In March 1761 the diarist Horace Walpole complained that “West Indians, conquerors, nabobs, and admirals” were attacking every parliamentary borough in the general election. Although it lacked statistical proof, this sour observation became an accepted tenet in political histories of Britain written during the nineteenth and early twentieth centuries. Even the one full-length study of nabobs published in 1926 echoes Walpole's refrain; Holzman depicted them as a group of nouveaux riches “determined to raise their power and position to the level of their credit. This precipitated a fierce class strife, which was signalised [sic.] by changes in the ownership of landed estates and pocket boroughs.” The investigations of the Namierite school have long since demolished the myth of an East Indian onslaught on English politics and society in the mid-eighteenth century. Only a handful of novice MPs were returned to parliament in the general elections of 1761 and 1768, and those elected did not constitute a concentrated and coherent East Indian lobby at Westminster.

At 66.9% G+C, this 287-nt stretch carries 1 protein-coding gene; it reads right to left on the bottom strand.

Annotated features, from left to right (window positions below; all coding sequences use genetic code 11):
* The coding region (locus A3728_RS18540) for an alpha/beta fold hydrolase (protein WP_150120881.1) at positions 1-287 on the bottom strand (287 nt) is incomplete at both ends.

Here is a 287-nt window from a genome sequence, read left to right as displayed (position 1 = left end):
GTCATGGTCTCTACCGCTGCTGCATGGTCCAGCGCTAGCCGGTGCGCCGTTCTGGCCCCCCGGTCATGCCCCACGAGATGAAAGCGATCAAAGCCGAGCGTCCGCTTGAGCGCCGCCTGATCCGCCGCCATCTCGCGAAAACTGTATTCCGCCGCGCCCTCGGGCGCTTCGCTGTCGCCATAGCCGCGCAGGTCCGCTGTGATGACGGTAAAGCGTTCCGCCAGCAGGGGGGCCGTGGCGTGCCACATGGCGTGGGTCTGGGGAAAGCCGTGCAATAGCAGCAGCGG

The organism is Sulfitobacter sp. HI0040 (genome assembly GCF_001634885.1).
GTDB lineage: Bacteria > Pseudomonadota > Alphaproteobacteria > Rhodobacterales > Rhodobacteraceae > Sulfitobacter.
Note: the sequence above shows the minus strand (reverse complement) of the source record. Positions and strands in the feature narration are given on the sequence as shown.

Yet should Walpole's observation be dismissed so readily? This was an age of ignorance of the nature of the British presence in India, of considerable misgivings over the many effects that an empire of conquest in the east would have on Britain, and of a resultant lack of enthusiasm for an Asian empire. The leading historian of the British connection with India in the eighteenth century has recently pointed out that this reluctance derived in part from fears that it would upset not only the social and political, but also the moral underpinnings of established society.